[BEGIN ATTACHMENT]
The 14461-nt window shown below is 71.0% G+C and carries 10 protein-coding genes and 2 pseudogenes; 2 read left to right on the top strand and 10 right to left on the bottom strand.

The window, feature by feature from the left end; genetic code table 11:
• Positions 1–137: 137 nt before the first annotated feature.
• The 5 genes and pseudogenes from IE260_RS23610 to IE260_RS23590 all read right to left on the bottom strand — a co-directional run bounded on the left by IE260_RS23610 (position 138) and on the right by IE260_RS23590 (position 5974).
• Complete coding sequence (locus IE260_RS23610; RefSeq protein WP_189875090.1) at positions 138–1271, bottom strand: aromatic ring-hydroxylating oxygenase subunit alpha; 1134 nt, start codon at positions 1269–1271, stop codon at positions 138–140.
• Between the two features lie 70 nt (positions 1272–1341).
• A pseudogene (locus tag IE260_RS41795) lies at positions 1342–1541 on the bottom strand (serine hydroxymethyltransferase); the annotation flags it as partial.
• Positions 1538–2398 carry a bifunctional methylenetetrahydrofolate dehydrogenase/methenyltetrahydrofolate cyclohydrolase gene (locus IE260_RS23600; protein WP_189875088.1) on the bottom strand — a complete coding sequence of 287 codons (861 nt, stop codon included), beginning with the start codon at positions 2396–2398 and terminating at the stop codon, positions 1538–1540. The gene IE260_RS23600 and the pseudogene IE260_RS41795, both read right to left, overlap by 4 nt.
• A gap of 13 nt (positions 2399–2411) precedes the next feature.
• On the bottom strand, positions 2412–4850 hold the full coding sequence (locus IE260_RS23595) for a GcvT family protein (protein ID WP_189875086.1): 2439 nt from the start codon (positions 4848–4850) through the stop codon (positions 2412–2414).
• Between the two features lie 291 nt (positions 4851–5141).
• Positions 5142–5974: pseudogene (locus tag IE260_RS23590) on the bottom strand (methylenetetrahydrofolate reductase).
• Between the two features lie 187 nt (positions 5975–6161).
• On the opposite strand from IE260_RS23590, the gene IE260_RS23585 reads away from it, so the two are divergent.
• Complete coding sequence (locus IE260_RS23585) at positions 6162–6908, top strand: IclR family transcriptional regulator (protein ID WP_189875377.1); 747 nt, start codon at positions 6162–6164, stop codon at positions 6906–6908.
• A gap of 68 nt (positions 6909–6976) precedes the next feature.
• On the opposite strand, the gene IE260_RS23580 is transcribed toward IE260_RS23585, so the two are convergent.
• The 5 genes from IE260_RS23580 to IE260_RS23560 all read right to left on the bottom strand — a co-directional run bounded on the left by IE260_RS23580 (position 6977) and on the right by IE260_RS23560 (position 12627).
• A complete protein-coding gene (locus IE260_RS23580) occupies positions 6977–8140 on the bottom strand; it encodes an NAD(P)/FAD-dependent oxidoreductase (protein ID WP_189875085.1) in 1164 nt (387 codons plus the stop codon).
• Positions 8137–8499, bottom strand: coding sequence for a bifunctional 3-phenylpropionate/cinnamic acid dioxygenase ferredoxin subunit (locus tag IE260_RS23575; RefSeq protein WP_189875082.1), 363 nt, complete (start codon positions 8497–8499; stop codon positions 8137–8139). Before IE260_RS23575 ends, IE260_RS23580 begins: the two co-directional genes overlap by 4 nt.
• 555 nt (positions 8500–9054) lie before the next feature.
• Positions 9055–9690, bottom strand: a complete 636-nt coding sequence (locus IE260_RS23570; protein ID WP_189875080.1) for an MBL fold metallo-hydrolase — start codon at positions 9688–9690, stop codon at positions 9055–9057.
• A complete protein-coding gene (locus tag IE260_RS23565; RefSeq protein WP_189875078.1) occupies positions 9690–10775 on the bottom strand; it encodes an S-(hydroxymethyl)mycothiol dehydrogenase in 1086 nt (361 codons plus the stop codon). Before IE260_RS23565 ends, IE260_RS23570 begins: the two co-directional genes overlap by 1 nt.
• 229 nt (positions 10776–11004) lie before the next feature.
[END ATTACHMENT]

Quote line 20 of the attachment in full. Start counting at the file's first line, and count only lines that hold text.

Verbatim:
• Positions 8137–8499, bottom strand: coding sequence for a bifunctional 3-phenylpropionate/cinnamic acid dioxygenase ferredoxin subunit (locus tag IE260_RS23575; RefSeq protein WP_189875082.1), 363 nt, complete (start codon positions 8497–8499; stop codon positions 8137–8139). Before IE260_RS23575 ends, IE260_RS23580 begins: the two co-directional genes overlap by 4 nt.